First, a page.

You’ve probably heard that time heals all wounds. In your experience, has this always been true? Even if it has, what do you do until that time finally comes?

We cannot just wait and hope for things to get better. If we want to move forward with our lives, we need to at least try to make progress. How do we get out of that slump, though, when we lose out on our dream job in the last round of interviews? Or if we go through a breakup?

They key is to examine yourself, look at the world around you and power forward:

1. Acknowledge your new self.

You may have defined yourself as one way in the past, but now that you’ve gone through a certain setback, you likely see yourself in a different light. Don’t be afraid to recognize your feelings. Pay attention to how they affect you throughout the day.

You may not realize it, but just like lifting weights at the gym, both your physical body and your soul are becoming stronger by carrying this burden.

The first time you lift a heavy weight, it’s pretty miserable, but five gym visits later, the original weight is now a lot easier to carry. Hopefully you won’t have to go through the pain again, but if you do, you’re now more prepared.


2. Take care of something.

Whether it’s your friend, your cousin, pet or even a plant, try to help out some type of living being. Even just a slight increase in responsibility can give additional value to your life and give comfort to others around you, as well.

Take care of a dog that is super happy to see you each day, water a plant that needs you to survive or volunteer at a shelter.

If you’re not sure where to begin, start by giving a little extra attention to those around you. If he or she is going through a difficult time him or herself, hear this person out and try to offer support. Anticipate his or her needs and show that you care.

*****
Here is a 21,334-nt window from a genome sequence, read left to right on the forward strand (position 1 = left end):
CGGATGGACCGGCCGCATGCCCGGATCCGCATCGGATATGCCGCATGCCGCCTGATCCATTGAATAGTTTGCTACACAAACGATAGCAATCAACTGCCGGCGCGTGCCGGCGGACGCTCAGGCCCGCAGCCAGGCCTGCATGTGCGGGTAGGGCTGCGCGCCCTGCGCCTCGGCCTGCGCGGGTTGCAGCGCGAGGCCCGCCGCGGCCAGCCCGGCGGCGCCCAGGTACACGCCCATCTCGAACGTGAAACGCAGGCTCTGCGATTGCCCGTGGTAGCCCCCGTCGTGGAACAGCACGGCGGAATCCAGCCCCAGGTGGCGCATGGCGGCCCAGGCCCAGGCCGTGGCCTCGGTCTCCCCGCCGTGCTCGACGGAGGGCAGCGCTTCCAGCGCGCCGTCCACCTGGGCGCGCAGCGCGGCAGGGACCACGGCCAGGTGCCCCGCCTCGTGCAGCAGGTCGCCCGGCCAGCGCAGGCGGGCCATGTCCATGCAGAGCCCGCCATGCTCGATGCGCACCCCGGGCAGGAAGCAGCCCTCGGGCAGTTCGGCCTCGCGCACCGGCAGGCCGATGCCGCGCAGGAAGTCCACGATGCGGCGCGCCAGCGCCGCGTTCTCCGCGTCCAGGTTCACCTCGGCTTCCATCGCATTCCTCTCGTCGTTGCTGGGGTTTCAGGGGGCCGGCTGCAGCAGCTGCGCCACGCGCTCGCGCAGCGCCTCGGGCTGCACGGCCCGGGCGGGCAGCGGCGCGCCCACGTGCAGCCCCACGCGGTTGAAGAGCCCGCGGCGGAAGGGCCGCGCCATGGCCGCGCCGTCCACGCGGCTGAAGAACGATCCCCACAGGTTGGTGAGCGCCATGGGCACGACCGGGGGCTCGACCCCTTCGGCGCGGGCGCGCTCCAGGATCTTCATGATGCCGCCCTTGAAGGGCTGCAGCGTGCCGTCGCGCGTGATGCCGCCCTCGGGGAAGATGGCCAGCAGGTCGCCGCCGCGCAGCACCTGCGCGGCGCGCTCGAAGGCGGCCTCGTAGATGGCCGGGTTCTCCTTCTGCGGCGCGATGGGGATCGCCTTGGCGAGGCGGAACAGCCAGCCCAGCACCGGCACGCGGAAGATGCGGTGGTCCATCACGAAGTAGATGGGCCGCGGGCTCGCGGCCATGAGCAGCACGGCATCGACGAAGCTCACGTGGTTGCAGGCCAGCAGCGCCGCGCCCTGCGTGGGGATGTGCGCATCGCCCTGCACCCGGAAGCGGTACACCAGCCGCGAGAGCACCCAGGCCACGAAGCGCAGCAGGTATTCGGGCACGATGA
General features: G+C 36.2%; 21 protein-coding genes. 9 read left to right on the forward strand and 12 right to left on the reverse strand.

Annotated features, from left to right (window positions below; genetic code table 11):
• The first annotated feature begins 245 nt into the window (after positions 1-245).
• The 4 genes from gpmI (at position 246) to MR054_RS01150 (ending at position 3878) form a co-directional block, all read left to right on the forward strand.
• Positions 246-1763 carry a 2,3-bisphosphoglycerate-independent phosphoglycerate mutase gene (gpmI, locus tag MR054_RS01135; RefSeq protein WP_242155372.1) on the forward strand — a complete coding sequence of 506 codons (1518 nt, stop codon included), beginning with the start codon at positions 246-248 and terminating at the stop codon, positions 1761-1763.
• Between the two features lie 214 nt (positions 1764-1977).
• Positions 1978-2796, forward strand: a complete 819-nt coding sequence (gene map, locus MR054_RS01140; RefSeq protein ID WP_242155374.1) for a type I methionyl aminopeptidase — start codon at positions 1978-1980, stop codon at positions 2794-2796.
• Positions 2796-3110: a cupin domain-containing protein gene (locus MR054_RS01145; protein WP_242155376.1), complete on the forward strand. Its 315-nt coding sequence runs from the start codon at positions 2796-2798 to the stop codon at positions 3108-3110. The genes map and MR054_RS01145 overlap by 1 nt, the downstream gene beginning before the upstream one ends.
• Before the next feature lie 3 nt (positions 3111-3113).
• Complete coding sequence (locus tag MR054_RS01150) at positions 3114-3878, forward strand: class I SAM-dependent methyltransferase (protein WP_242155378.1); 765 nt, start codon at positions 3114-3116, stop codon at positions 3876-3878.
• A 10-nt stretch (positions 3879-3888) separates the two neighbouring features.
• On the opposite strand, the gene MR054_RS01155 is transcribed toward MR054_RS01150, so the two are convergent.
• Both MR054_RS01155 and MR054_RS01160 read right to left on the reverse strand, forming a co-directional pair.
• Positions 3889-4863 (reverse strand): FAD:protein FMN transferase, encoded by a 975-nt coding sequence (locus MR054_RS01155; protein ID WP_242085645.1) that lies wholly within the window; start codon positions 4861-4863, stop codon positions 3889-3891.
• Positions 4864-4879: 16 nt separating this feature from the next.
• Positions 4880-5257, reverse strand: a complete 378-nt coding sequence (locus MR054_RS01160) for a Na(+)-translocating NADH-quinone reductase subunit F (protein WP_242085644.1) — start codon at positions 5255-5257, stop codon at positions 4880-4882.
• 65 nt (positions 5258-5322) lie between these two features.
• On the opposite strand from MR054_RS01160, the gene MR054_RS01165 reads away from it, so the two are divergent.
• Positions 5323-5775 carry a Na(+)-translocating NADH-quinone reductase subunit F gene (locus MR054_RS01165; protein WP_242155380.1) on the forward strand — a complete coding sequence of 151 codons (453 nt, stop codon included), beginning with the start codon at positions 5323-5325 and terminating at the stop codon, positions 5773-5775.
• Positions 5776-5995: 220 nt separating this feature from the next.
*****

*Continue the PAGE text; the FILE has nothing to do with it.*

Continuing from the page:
3. Remember that misery loves company.

Knowing that someone else has gone through a similar experience to our own can help benefit both people involved. Often we may feel like we’re alone while dealing with an issue, but when we come across another person who has gone through something comparable, we suddenly open up.

This conversation helps us (and usually said person) feel at least a little better. Talk to your coworkers, friends or classmates about your issue and they may tell you of someone they know who’s in a similar state. Or, join a support group and make friends there.

Once you finally connect with someone, allow him or her to help you. Make sure to return the favor to someone else in the future.


4. Get creative.

So your pain has transformed you in some ways, but how exactly? Do you see the world differently, or even see yourself differently?

How can you relate to the world in a way you’ll be understood? Evolve yourself into the person you want to be. If you’re still set on a goal that didn’t work out the first time, try to find another way to achieve that goal.


5. Find an open door.

Another saying you may have heard is that when one door closes, another opens. Ask yourself if any new opportunities have opened up since your setback.

Does the extra time you have not focusing on your original goal give you more time to pursue something else? You may not find any fully open doors, but maybe just a crack in a door that you can then open later, once you have more confidence or expertise in a certain area.


6. See the good in others.

This may be difficult, especially if you’ve been let down, abandoned or rejected by people in the past. But I believe that everyone has something good, usually something great at his or her core, even if it is covered by something that seems questionable.

With anyone you find to be particularly challenging to deal with, focus on one good part of his or her character, or one good thing you have seen this person do. If you truly have not seen anything good, then hope and trust that there’s something good to come.


7. See the good in yourself.

Own who you are; be proud of what you have overcome and be excited for what’s ahead. Know that you are strong and others will surely see your strength too.

Tell yourself three things each day that you like about yourself and focus on these good qualities. Carry these positive thoughts with you throughout your day.

Inspire yourself to achieve more than you thought possible, and you will be an inspiration to others, maybe without realizing it.

Courtesy: Elite Daily